Festival Underdog Viva! Pomona Brings Bilingual Indie Music to the Glass House
Las Robertas, from Costa Rica, are one of many artists representing the new wave of Latino indie music at Viva! Pomona
Elisa Bergel Melo
Rene Contreras is no stranger to adversity. For the fourth year in a row, the short, skinny, curly-haired Chicano from Pomona will present the Viva! Pomona festival this summer. The two-day festival will bring nearly 50 artists to the Glass House, a lighthouse for the area's music scene, for an all-day, all-ages affair packed with national and international talent of the independent and small label variety.
The most difficult aspect in running and curating Viva! Pomona has nothing to do with logistics, although that remains a nightmare. Contreras has grown accustomed to the grind of curating the festival in DIY fashion with nothing but help from his closest friends. His toughest task has been explaining to the world at large how Viva! Pomona is a reflection of today's multicultural world, as well as a force with which to bridge Southern California's culturally and ethnically diverse communities.
"It’s hard to market the show," admits Contreras over the phone. "It's frustrating going to shows at the Echo to promote the festival and being told, 'Oh, you're having a Latin show!' No, it's not only a Latin show!"
Contreras came up with the idea of Viva! Pomona a few years ago during a discussion about music over tacos with a group of friends. They believed that their hometown of Pomona, an island unto itself at the edge of the Los Angeles/San Bernardino county line, had a vibrant music and arts scene of its own worthy of being celebrated.
Since its inception, the focus has been on independent artists from Los Angeles, the Inland Empire, and Orange and San Diego counties, with a bit of national and foreign talent to round things out. The festival's biggest draw since 2014, however, has become its mix of local and foreign Latino/Spanish-language artists, who account for nearly half of this year's lineup.
Latino artists from Long Beach, San Diego, South Central Los Angeles, and San Bernardino will perform alongside their peers from San Jose (Costa Rica), Tijuana, Santiago (Chile), and San Juan (Puerto Rico), to name a few.
The genres included are as diverse as the number of passports represented in the festival. There's indie pop-rock courtesy of Dënver and Las Robertas, the tropical cumbia of Quitapenas, cholo-goth duo Prayers, rapper Antwon, DJ/producers Maria y Jose and DJ Nombre Apellido, and plenty of different styles of rock courtesy of Rudy De Anda, Thee Commons, Generacion Suicida, Ruido Rosa, Mint Field, Death Lens, Johnny Otis Davila, Policias y Ladrones, and Catalonian/Spanish shoegaze outfit Triangulo de Amor Bizarro.
On the flip side of the bill are their non-Latino peers, also in as many genres: Froth, Ice Age, La Sera, Girls' Christopher Owens, Joe McFly, The Wild Reeds, Nic Hessler, The Gooch Palms, Shady Francos, The Two Tens … the list goes on.
Critics and haters can argue that the festival's split personality of English- and Spanish-language artists is its greatest weakness. Contreras sees it as its greatest strength, despite having to repeatedly explain to Latinos and non-Latinos alike why he's intermingling a group such as Dënver with The Wild Reeds.
"Talking with people who like these bands that play in Spanish, [they] are like 'Why are you having them play with gringo bands?'" Contreras admits. "I understand that, but I also think that these bands should play with bands who aren't Latino so they can open their audiences and open their careers."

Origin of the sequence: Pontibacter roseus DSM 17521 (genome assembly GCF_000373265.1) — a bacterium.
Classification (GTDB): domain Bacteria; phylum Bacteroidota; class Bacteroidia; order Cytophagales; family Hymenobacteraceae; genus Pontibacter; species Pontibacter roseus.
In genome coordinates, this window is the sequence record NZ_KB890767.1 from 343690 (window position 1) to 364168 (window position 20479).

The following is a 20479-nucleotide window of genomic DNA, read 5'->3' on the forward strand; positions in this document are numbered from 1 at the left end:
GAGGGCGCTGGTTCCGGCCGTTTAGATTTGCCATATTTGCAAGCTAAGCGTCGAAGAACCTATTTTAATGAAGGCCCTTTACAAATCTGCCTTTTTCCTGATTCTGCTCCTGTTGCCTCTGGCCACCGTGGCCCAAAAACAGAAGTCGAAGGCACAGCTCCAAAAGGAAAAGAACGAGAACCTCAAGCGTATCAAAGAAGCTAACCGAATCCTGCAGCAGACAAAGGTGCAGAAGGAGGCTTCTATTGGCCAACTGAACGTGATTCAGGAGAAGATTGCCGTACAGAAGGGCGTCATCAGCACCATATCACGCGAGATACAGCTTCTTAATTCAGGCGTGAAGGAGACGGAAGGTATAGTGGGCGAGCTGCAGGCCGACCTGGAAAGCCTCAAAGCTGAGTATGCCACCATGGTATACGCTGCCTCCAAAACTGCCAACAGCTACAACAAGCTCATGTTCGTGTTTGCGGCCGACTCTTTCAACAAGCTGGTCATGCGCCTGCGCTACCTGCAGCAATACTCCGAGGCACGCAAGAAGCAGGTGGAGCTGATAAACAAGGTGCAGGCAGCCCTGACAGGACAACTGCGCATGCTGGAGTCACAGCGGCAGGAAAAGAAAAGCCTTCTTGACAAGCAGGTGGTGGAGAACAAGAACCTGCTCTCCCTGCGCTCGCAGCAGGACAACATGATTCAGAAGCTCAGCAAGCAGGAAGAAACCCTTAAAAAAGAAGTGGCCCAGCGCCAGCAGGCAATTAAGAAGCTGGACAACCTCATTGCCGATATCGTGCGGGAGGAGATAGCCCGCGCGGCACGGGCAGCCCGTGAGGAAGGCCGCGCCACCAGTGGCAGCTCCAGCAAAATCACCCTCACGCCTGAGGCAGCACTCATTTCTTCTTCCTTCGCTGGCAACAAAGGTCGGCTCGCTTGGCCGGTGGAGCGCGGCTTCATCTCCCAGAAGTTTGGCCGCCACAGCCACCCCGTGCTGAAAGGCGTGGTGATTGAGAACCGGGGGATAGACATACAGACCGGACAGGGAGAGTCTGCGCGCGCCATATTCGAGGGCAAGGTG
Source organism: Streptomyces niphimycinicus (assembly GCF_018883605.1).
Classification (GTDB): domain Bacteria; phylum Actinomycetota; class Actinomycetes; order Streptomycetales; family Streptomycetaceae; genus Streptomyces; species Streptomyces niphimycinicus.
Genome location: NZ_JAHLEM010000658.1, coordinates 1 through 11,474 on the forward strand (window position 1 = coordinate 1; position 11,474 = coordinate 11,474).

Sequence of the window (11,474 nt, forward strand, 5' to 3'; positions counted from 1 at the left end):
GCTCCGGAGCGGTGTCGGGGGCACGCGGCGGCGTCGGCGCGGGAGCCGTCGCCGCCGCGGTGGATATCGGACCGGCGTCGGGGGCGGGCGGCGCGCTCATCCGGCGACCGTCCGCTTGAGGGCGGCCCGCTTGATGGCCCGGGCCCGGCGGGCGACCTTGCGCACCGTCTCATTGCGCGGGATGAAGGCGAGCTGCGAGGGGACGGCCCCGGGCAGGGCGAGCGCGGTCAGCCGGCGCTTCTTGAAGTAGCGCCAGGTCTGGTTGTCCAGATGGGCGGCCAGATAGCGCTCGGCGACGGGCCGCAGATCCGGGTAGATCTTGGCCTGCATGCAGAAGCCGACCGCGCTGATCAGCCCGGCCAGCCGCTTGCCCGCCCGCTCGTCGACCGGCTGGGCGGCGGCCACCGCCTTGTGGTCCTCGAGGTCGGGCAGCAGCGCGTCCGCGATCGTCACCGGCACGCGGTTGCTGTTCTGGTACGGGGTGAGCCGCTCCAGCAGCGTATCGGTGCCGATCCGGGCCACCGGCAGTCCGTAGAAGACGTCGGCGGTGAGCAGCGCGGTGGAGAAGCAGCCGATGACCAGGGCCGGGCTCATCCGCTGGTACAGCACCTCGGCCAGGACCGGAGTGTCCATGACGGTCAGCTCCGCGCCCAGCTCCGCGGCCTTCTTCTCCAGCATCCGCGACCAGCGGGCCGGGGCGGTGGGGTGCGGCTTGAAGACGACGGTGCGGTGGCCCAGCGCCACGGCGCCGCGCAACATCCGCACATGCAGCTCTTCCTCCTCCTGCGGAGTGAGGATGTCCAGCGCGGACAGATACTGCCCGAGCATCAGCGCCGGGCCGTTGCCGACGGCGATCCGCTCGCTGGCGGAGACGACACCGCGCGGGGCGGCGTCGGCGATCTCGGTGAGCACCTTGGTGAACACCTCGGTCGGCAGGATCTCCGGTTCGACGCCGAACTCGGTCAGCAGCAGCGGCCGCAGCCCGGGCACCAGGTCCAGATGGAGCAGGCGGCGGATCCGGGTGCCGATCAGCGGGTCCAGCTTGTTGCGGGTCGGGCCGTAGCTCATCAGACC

Contreras, the son of Mexican immigrants, has spent his entire life navigating his U.S. and Mexican cultures. He wants Viva! Pomona to reflect his appreciation for both as a Mexican-American, as well as provide an avenue for Latino artists to reach out to an audience they normally wouldn't have access to.
Contreras uses Mac DeMarco as an example. The Canadian indie-rock artist can sell out shows in Latin American countries, but a DeMarco-style artist from Colombia or Argentina wouldn't have the same success in the U.S. Contreras wants Viva! Pomona to be the festival that gives small-label/independent artists from Latin America their first foot in the door to success in America, without waiting on a call-up from larger, Latino-oriented festivals such as the Reventon Super Estrella, Supersonico, LAMC, or Latino-themed showcases at SXSW.
"In essence, I feel like we're rewriting the music industry because these bands never play together," he says. "They get sectioned off and we're uniting everyone."
Last year's Viva! Pomona festival was his first, true attempt towards this goal. The diverse crowd in and around the Glass House that weekend was testament to the fact that Contreras had clearly grasped onto something the community wanted. He even took a shot at replicating that success in L.A. with the smaller scale Viva! El Ley showcase earlier this year.
"I want it to grow into something bigger," he continues, "while at the same time keeping the same concept: bringing emerging artists from different places around the world, but focusing on bands from Latin America."
It's not an impossible feat to accomplish. Sean Carlson achieved something similar with the Fuck Yeah Festival, having graduated from small venues in Echo Park with relatively unknown artists to the summertime juggernaut now known as FYF. Maybe one day, Contreras will be able to host a Viva event on a similar scale — or throw Viva festivals all over Southern California. Until then, Viva! Pomona remains an impressive feat of multicultural, bilingual booking for fans of indie music across all styles and genres.
Viva! Pomona takes place Saturday, July 18 and Sunday, July 19 as the Glass House.
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